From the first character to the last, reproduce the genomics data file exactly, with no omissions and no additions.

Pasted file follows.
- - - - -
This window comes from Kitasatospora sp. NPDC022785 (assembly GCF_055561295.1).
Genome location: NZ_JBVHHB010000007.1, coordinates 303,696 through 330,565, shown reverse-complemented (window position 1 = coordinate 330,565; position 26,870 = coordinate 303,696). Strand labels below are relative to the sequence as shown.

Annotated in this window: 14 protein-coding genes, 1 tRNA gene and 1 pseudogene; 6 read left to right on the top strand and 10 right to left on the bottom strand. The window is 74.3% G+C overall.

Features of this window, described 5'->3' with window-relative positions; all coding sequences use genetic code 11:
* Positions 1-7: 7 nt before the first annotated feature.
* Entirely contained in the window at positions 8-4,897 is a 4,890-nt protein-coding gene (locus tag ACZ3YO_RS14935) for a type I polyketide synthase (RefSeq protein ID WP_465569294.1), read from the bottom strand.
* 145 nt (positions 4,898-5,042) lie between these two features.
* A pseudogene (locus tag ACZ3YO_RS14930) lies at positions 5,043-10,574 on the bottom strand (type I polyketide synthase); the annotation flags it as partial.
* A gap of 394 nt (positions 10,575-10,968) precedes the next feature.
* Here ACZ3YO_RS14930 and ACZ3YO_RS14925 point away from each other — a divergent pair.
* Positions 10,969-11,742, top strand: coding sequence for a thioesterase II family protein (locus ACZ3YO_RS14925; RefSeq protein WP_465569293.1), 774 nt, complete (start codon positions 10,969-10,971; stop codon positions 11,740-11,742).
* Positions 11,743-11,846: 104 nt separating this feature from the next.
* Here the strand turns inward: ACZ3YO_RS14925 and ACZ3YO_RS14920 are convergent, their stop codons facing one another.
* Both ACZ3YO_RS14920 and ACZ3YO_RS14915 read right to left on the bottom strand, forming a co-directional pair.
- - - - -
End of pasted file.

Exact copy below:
This window comes from Kitasatospora sp. NPDC022785 (assembly GCF_055561295.1).
Genome location: NZ_JBVHHB010000007.1, coordinates 303,696 through 330,565, shown reverse-complemented (window position 1 = coordinate 330,565; position 26,870 = coordinate 303,696). Strand labels below are relative to the sequence as shown.

Annotated in this window: 14 protein-coding genes, 1 tRNA gene and 1 pseudogene; 6 read left to right on the top strand and 10 right to left on the bottom strand. The window is 74.3% G+C overall.

Features of this window, described 5'->3' with window-relative positions; all coding sequences use genetic code 11:
* Positions 1-7: 7 nt before the first annotated feature.
* Entirely contained in the window at positions 8-4,897 is a 4,890-nt protein-coding gene (locus tag ACZ3YO_RS14935) for a type I polyketide synthase (RefSeq protein ID WP_465569294.1), read from the bottom strand.
* 145 nt (positions 4,898-5,042) lie between these two features.
* A pseudogene (locus tag ACZ3YO_RS14930) lies at positions 5,043-10,574 on the bottom strand (type I polyketide synthase); the annotation flags it as partial.
* A gap of 394 nt (positions 10,575-10,968) precedes the next feature.
* Here ACZ3YO_RS14930 and ACZ3YO_RS14925 point away from each other — a divergent pair.
* Positions 10,969-11,742, top strand: coding sequence for a thioesterase II family protein (locus ACZ3YO_RS14925; RefSeq protein WP_465569293.1), 774 nt, complete (start codon positions 10,969-10,971; stop codon positions 11,740-11,742).
* Positions 11,743-11,846: 104 nt separating this feature from the next.
* Here the strand turns inward: ACZ3YO_RS14925 and ACZ3YO_RS14920 are convergent, their stop codons facing one another.
* Both ACZ3YO_RS14920 and ACZ3YO_RS14915 read right to left on the bottom strand, forming a co-directional pair.